Black’s Blog: Travellers - let’s get this right

Jimmy_Black_SNPCllr Jimmy Black attends a seminar in Perth to launch a series of good practice books on travellers’ sites.

Theory is easy, real decisions are not. The Scottish Government is working on a new strategy for travelling people; COSLA is wholly behind it; and everyone will pay lip service to it. In short, there should be a range of sites for travelling people. They should generally be small … around five pitches in some cases … and there should be several. There should be room for vehicles and working equipment.

Some should be permanent, for those who no longer travel but still remain part of their community. Some should be well equipped transit sites, with water, electricity, showers and toilets, separate food preparation areas. And some should be for very short stays, with basic amenities such as water, sanitation and electricity, with rubbish collections and not much else.

New guidance says we have to plan for the housing needs of the whole population, including travellers. Housing Needs Demand Studies must take travellers into account. So should local plans.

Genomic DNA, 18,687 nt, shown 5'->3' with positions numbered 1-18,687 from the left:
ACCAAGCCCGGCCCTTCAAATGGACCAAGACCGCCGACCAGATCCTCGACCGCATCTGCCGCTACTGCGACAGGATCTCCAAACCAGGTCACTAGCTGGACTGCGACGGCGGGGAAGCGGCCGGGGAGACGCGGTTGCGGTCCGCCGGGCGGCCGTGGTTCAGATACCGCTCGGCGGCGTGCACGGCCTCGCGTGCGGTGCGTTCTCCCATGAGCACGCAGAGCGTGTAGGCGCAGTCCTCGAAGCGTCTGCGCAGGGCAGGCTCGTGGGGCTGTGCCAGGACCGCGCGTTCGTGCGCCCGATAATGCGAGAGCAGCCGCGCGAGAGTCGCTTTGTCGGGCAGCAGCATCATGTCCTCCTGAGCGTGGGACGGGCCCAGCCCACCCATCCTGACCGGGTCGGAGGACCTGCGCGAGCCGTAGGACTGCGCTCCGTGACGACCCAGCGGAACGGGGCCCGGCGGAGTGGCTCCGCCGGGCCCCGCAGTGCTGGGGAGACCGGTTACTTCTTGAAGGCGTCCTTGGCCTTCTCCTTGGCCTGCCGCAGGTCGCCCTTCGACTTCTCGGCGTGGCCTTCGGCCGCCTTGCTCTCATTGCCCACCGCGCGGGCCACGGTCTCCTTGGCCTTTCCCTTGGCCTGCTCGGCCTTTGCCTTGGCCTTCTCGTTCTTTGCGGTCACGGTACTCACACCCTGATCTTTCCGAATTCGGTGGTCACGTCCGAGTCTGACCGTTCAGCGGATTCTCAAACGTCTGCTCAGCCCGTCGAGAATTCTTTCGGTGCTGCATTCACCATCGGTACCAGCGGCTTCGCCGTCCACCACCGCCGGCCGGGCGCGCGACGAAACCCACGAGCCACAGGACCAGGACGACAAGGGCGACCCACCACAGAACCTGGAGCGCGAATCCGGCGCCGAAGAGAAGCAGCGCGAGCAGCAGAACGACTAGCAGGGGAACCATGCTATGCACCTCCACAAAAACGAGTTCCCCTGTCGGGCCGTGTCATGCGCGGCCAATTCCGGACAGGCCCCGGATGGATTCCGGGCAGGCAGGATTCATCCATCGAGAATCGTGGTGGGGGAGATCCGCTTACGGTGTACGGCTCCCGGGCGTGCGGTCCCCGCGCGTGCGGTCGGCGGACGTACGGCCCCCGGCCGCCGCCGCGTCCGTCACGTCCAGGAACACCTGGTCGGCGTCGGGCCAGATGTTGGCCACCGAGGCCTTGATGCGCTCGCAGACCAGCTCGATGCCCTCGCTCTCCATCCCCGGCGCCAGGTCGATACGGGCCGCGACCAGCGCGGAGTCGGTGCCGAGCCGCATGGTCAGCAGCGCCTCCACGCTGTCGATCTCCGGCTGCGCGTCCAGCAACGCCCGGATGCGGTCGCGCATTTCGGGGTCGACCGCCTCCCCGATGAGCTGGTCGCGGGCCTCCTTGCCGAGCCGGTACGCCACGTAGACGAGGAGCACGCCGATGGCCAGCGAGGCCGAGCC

I’m a local councillor. Would I have any kind of a travellers’ site in my ward? Yes, I would. Find a site in Coldside which works well in planning terms, and I’d be fine with it. The ideal thing would be for travellers to acquire a site, apply for planning permission and set it up themselves; but councils can also create sites.

Councillors need to do many unpopular things. Sometimes we close schools, or set up homeless hostels in areas where they are not wanted. If we get these things right, and treat the local community with respect, then people come to accept them. There was a huge protest about a new homeless hostel in my ward a few years ago. Since then, I have had no complaints about its operation. Absolutely none.

It takes a wee bit of bottle to set up a travellers site. But across Scotland we need to face this challenge, because of the increasingly bitter disputes over unauthorised encampments, the cost of clearing these up, time spent in the courts and the bad publicity. In my view, its worse to be seen as helpless and hopeless than it is to take action and sort the problem.

Scottish Government Minister Marco Biagi, speaking at a pas seminar in Perth, called on councillors to show leadership on travellers’ issues. pas on the same day published an excellent series of handbooks on policy and practice for local authorities, councillors and for travelling people themselves. Look them up - they’re here.

Councillor Jimmy Black is a former convener of Housing at Dundee City Council, and writes here in a personal capacity.

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